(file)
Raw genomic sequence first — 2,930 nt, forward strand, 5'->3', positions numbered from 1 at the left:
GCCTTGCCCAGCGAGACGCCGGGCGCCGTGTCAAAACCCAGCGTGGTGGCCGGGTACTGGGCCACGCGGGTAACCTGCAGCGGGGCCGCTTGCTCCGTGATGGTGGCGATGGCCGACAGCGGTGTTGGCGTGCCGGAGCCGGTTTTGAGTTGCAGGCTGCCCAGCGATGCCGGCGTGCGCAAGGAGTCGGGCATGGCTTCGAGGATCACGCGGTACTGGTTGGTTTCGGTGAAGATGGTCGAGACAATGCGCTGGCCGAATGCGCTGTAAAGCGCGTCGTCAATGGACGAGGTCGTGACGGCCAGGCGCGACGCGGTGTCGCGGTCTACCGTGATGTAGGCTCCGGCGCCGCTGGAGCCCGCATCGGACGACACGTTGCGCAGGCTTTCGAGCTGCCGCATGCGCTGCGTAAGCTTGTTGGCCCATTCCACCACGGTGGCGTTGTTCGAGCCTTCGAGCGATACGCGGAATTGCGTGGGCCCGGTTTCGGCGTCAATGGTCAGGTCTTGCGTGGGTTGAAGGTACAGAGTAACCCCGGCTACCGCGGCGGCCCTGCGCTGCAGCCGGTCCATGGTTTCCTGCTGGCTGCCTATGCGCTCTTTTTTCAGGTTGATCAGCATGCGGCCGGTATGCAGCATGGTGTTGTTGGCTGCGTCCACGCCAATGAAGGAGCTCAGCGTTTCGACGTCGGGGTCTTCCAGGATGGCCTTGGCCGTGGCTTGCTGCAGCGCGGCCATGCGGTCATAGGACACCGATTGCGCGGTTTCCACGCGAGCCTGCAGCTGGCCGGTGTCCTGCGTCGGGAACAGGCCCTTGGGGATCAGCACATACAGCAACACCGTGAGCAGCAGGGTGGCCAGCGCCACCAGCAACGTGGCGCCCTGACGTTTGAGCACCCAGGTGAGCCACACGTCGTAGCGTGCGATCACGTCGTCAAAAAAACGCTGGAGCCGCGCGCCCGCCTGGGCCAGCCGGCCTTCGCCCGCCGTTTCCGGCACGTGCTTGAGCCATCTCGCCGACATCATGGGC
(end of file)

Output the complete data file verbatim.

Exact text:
Raw genomic sequence first — 2,930 nt, forward strand, 5'->3', positions numbered from 1 at the left:
GCCTTGCCCAGCGAGACGCCGGGCGCCGTGTCAAAACCCAGCGTGGTGGCCGGGTACTGGGCCACGCGGGTAACCTGCAGCGGGGCCGCTTGCTCCGTGATGGTGGCGATGGCCGACAGCGGTGTTGGCGTGCCGGAGCCGGTTTTGAGTTGCAGGCTGCCCAGCGATGCCGGCGTGCGCAAGGAGTCGGGCATGGCTTCGAGGATCACGCGGTACTGGTTGGTTTCGGTGAAGATGGTCGAGACAATGCGCTGGCCGAATGCGCTGTAAAGCGCGTCGTCAATGGACGAGGTCGTGACGGCCAGGCGCGACGCGGTGTCGCGGTCTACCGTGATGTAGGCTCCGGCGCCGCTGGAGCCCGCATCGGACGACACGTTGCGCAGGCTTTCGAGCTGCCGCATGCGCTGCGTAAGCTTGTTGGCCCATTCCACCACGGTGGCGTTGTTCGAGCCTTCGAGCGATACGCGGAATTGCGTGGGCCCGGTTTCGGCGTCAATGGTCAGGTCTTGCGTGGGTTGAAGGTACAGAGTAACCCCGGCTACCGCGGCGGCCCTGCGCTGCAGCCGGTCCATGGTTTCCTGCTGGCTGCCTATGCGCTCTTTTTTCAGGTTGATCAGCATGCGGCCGGTATGCAGCATGGTGTTGTTGGCTGCGTCCACGCCAATGAAGGAGCTCAGCGTTTCGACGTCGGGGTCTTCCAGGATGGCCTTGGCCGTGGCTTGCTGCAGCGCGGCCATGCGGTCATAGGACACCGATTGCGCGGTTTCCACGCGAGCCTGCAGCTGGCCGGTGTCCTGCGTCGGGAACAGGCCCTTGGGGATCAGCACATACAGCAACACCGTGAGCAGCAGGGTGGCCAGCGCCACCAGCAACGTGGCGCCCTGACGTTTGAGCACCCAGGTGAGCCACACGTCGTAGCGTGCGATCACGTCGTCAAAAAAACGCTGGAGCCGCGCGCCCGCCTGGGCCAGCCGGCCTTCGCCCGCCGTTTCCGGCACGTGCTTGAGCCATCTCGCCGACATCATGGGC